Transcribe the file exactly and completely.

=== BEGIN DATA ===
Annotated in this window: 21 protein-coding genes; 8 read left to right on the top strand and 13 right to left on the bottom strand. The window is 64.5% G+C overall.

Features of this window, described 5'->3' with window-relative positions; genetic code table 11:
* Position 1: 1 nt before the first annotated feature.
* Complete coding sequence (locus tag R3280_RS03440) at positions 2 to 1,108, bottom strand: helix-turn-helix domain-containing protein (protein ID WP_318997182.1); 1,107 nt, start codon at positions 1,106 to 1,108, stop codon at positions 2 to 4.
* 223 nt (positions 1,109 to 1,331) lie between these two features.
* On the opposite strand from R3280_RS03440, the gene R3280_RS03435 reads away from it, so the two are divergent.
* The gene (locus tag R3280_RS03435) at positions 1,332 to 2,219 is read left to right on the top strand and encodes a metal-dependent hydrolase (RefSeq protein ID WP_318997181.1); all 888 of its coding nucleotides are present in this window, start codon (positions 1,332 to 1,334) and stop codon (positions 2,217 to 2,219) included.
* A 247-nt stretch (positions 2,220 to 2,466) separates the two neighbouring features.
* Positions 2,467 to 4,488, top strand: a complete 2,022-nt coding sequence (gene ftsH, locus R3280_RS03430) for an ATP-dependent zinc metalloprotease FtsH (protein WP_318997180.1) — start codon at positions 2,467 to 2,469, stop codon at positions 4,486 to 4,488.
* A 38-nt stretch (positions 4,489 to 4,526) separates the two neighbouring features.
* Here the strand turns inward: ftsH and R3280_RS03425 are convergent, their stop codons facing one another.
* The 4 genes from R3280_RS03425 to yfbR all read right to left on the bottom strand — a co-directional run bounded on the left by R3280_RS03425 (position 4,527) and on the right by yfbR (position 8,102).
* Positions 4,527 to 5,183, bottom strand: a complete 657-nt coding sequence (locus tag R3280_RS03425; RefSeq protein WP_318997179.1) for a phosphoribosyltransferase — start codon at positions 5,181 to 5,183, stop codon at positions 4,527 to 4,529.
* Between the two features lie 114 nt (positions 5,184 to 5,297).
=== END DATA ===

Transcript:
Annotated in this window: 21 protein-coding genes; 8 read left to right on the top strand and 13 right to left on the bottom strand. The window is 64.5% G+C overall.

Features of this window, described 5'->3' with window-relative positions; genetic code table 11:
* Position 1: 1 nt before the first annotated feature.
* Complete coding sequence (locus tag R3280_RS03440) at positions 2 to 1,108, bottom strand: helix-turn-helix domain-containing protein (protein ID WP_318997182.1); 1,107 nt, start codon at positions 1,106 to 1,108, stop codon at positions 2 to 4.
* 223 nt (positions 1,109 to 1,331) lie between these two features.
* On the opposite strand from R3280_RS03440, the gene R3280_RS03435 reads away from it, so the two are divergent.
* The gene (locus tag R3280_RS03435) at positions 1,332 to 2,219 is read left to right on the top strand and encodes a metal-dependent hydrolase (RefSeq protein ID WP_318997181.1); all 888 of its coding nucleotides are present in this window, start codon (positions 1,332 to 1,334) and stop codon (positions 2,217 to 2,219) included.
* A 247-nt stretch (positions 2,220 to 2,466) separates the two neighbouring features.
* Positions 2,467 to 4,488, top strand: a complete 2,022-nt coding sequence (gene ftsH, locus R3280_RS03430) for an ATP-dependent zinc metalloprotease FtsH (protein WP_318997180.1) — start codon at positions 2,467 to 2,469, stop codon at positions 4,486 to 4,488.
* A 38-nt stretch (positions 4,489 to 4,526) separates the two neighbouring features.
* Here the strand turns inward: ftsH and R3280_RS03425 are convergent, their stop codons facing one another.
* The 4 genes from R3280_RS03425 to yfbR all read right to left on the bottom strand — a co-directional run bounded on the left by R3280_RS03425 (position 4,527) and on the right by yfbR (position 8,102).
* Positions 4,527 to 5,183, bottom strand: a complete 657-nt coding sequence (locus tag R3280_RS03425; RefSeq protein WP_318997179.1) for a phosphoribosyltransferase — start codon at positions 5,181 to 5,183, stop codon at positions 4,527 to 4,529.
* Between the two features lie 114 nt (positions 5,184 to 5,297).